The Achilles (uh-KILL-eez) tendon is the largest tendon in your body. It is a strong band of tissue that connects your calf muscle, at the back of your lower leg, to your heel bone. When the Achilles tendon has an excessive amount of stress put on it, it becomes inflamed. This condition is known as Achilles tendonitis and in some cases, Achilles tendinitis. If the condition is not treated, it may cause the Achilles tendon to rupture, a serious injury that requires immediate attention.
Causes of Achilles Tendonitis
When there’s an excessive amount of strain or repetitive strain on the tendon, it can result in Achilles tendonitis. Most often this condition is frequently diagnosed when athletes increase their level of activity or in individuals who exercise, but not on a regular basis. Older patients are most often at risk because of the normal aging of their tendons. Movements that contribute to the strain can be as simple as running or can include exercises such as running or jumping.
Symptoms of Achilles Tendonitis
The pain you usually experience with Achilles tendonitis happens after you have been physically active. It can start as a mild ache in your calf or pain just above your heel. Other symptoms may include:
- Pain that increases after running or climbing stairs
- Pain when you are walking
- Tenderness or swelling in the calf or heel area
- Stiffness or tenderness in the calf or heel area when you wake up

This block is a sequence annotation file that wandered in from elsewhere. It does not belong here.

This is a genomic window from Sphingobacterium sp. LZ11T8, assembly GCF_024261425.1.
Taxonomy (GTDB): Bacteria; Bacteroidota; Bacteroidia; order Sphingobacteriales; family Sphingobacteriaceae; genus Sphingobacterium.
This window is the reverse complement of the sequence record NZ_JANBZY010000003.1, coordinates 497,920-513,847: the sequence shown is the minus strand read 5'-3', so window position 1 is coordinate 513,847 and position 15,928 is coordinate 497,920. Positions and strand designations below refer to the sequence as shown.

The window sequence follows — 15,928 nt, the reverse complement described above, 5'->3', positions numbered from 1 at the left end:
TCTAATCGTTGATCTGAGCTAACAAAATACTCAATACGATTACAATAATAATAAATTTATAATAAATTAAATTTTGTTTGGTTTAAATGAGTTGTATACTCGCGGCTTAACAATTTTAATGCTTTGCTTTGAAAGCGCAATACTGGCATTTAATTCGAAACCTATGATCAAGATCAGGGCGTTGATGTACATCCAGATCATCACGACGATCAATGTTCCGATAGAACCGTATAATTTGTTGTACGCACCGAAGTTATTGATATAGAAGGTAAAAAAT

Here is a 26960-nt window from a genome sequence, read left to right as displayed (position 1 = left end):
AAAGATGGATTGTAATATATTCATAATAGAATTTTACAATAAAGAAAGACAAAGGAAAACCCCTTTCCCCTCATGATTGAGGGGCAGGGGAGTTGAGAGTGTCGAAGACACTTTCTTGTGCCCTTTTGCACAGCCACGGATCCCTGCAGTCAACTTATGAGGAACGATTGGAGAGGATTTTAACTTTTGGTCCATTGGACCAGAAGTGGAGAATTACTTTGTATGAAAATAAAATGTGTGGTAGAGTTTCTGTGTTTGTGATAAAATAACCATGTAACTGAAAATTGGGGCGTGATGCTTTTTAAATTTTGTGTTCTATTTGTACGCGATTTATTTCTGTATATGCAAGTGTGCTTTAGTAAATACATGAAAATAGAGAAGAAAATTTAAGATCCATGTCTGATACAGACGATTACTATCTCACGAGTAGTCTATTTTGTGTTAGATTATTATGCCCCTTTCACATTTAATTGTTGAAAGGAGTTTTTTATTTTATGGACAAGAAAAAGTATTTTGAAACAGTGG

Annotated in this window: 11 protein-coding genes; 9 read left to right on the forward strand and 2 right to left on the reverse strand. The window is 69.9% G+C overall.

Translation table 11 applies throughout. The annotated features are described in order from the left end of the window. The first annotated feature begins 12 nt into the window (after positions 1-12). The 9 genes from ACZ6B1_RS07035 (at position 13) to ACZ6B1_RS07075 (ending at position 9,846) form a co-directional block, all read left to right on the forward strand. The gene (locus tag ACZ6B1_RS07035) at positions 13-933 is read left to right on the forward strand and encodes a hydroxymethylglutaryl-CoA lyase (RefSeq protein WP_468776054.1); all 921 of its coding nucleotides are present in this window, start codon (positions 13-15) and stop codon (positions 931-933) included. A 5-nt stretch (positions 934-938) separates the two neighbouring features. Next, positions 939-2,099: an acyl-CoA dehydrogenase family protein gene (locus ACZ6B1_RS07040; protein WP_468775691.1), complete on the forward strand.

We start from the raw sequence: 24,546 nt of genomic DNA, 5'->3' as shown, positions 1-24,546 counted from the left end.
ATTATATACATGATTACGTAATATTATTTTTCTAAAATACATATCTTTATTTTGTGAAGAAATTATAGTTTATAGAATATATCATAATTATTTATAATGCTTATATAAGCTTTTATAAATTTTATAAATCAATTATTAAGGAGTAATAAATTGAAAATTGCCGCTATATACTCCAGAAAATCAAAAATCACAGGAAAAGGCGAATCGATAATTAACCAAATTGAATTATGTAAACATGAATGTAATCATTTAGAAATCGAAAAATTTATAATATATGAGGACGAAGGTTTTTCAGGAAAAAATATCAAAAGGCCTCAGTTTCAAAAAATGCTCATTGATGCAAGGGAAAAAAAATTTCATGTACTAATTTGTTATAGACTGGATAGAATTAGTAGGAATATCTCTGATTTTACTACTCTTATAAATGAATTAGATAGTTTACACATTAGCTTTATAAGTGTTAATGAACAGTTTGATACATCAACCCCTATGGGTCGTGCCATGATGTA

If you are experiencing severe pain in the area of the Achilles tendon, you may have a ruptured tendon and should seek medical attention immediately.
Diagnosis of Achilles Tendonitis
Achilles tendonitis is usually diagnosed by a physical examination that includes assessing flexibility, determining the range of motion, testing reflexes, inspecting the injury site, and possibly one or more of the following imaging tests to rule out the possibility of a rupture, which requires surgical intervention:
- MRI scan
Treatment of Achilles Tendonitis
Achilles tendonitis treatment usually begins conservatively. This is often done at home with rest, applications of ice, elevating the affected area in combination with over-the-counter pain and anti-inflammatory medication. Other treatment modalities include:
- Orthotics or shoe inserts provide a cushion to relieve pressure
- Assistive devices such as a walking boot, crutches, or cane
- Prescribed medication
- Shockwave therapy
- Physical therapy to help stretch, strengthen, and heal the Achilles tendon and support area
If diagnostic tests indicate that the Achilles tendon has been torn or ruptured, or if conservative treatments don’t seem to be helping, a surgical repair of the Achilles tendon may be necessary. Most often patients will need physical therapy after surgery so they can regain their strength and flexibility.
There’s a fraternity of basketball players in the NBA who have suffered a rupture of their Achilles tendon, click here to read their story